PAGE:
That rather ridiculous allegation did not please the Senegalese authorities. According to Jean Collin, the MST-13 timer was actually returned to the CIA at the end of the operation.
Ahmed Khalifa Niasse is one of the most prominent businessmen of Senegal, with a fortune estimated at over 100 billion CFA francs ($210 million). When the President of France visits Senegal, he bows in respect to Ahmed Khalifa Niasse.
Why did FBI Richard Marquise lie about him? Why did the New York Times publish a completely fraudulent account — obviously written by the CIA — of this event?
Speaking about the arrest of the two Libyan citizens in Dakar on February 20 1988, President Diouf writes in his biography:
“They had been trapped by Ahmed Khalifa Niasse, who first led them to Benin, before taking them to Senegal, while keeping us informed at all times.” [Intel Today — Translation]
President Diouf could not be any clearer than that. Their arrest was a sting operation. But who provided the MST-13 timer? Where did it come from?
Niasse never revealed that he was working directly for Jean Collin who, in turn, was acting as an operative of the Central Intelligence Agency under the not very subtle codename S/2, like in Senegal n°2.
In 2007, the SCCRC investigation concluded:
“There is no doubt in the minds of the investigating officers that the witness Jean Collin has much more information on this matter but chooses not to disclose it.
In the course of his interview he stated angrily that he did not think the presence of American FBI personnel was proper and inferred that the Americans knew the whole story.”
The SCCRC uncovered a document that seems to indicate that Jean Collin was interviewed in the US (December 1990) just prior to his official interview with the Lockerbie investigators in Caen, France (February 1991).
One further matter that should be noted in relation to this issue is the suggestion in Harry Bell’s diaries that Mr Collin may have been interviewed in the US on or around 3 December 1990, i.e. prior to the formal interview in France described above.
In an entry for Tuesday 4 December 1990 in volume 11 of the diaries regarding a meeting in the deputy SIO’s room with other officers, it states ‘Jean Collin and wife, apparently in the USA for interview, advised at 1630 hours on Monday 3rd December 1990.’ [SCCRC 8.119]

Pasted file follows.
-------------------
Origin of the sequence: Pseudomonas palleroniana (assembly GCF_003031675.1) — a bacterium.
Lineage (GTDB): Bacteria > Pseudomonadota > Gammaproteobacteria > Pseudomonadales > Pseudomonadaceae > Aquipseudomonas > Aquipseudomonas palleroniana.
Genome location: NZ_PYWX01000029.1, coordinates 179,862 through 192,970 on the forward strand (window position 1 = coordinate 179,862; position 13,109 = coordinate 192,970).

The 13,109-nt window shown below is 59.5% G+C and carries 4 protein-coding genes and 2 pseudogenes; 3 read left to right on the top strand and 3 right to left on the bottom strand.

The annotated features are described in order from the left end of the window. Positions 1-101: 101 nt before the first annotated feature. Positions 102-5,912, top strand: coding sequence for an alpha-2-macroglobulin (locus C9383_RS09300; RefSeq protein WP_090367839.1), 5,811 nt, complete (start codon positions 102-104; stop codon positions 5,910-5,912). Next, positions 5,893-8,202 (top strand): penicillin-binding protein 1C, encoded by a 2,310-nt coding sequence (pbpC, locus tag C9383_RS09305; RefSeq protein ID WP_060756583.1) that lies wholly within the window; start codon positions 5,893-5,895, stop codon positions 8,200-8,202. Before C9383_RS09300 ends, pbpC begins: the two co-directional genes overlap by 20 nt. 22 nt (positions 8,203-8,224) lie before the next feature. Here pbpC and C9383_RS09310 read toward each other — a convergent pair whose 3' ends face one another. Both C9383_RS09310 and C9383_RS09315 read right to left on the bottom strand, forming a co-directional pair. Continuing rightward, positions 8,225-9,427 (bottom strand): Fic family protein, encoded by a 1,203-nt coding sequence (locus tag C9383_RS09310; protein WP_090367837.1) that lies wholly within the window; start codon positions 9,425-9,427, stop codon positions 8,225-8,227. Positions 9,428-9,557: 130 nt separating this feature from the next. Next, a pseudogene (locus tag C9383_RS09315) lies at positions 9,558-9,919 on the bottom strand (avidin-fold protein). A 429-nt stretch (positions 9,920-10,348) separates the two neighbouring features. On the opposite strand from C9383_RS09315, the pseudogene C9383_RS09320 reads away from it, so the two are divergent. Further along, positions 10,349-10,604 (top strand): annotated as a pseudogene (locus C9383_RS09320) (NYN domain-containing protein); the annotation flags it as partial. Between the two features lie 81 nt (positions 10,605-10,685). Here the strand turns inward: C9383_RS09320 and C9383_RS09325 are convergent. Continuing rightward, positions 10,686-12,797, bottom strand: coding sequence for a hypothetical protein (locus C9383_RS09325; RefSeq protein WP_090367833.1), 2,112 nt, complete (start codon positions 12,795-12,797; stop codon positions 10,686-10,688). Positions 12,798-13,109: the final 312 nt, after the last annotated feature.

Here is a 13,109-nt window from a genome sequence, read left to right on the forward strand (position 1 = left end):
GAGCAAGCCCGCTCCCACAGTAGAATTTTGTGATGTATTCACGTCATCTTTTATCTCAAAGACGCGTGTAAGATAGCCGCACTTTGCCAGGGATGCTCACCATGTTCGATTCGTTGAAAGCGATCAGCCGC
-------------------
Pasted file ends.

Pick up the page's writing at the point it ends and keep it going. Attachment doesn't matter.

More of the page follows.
Jean Collin stated that the MST-13 timer discovered in Senegal could not have been used for terrorist purposes.
According to confidential notes uncovered by the SCCRC, it was known to Dumfries and Galloway police that Jean Collin had commented that the timer had been given to “an intelligence agency”[CIA].
The Commission requested from D&G consent to disclose that section of the confidential notes but this was refused. And, of course, Jean Collin is dead…
In a MEMO dated March 1991, Stuart Henderson — the Lockerbie Senior Investigating Officer — concluded:
“After the recent interview of Collin, it is now more clear than ever that the circumstances surrounding the recovery of the ‘boxed MST-13 timer’ in Senegal must be clarified beyond doubt.
The whole essence of the ‘MST-13 timers’ is the sole manufacture by the MEBO company in world terms and the explicit distribution to the Libyan ESO.
Unless we can consolidate the precise number of MST-13 timers circuit boards manufactured to fit the ‘boxed timers’ and confirm the fact they were distributed, solely to the Libyans, then we have serious problems with our direct evidence.”
Prior to the trial, defence lawyers were told that they had been misled by the Crown regarding the Senegal timer.
Moreover, Crown Office’s David Hardie had told Richard Keen’s team (Megrahi’s lawyers) to look carefully at the “CIA Senegal Cables” and compare them to the evidence obtained from CIA John Orkin (Real name: Jack Christie) and FBI Thomas Thurman.
Sadly, the advice was ignored.
Lockerbie – Three Decades of Lies: J’Accuse…! Chapter XI : J’Accuse!
Lockerbie — CIA’s Adventures in Africa : Senegal Shenanigans [New Evidence]
Very well done Ludwig. A great piece again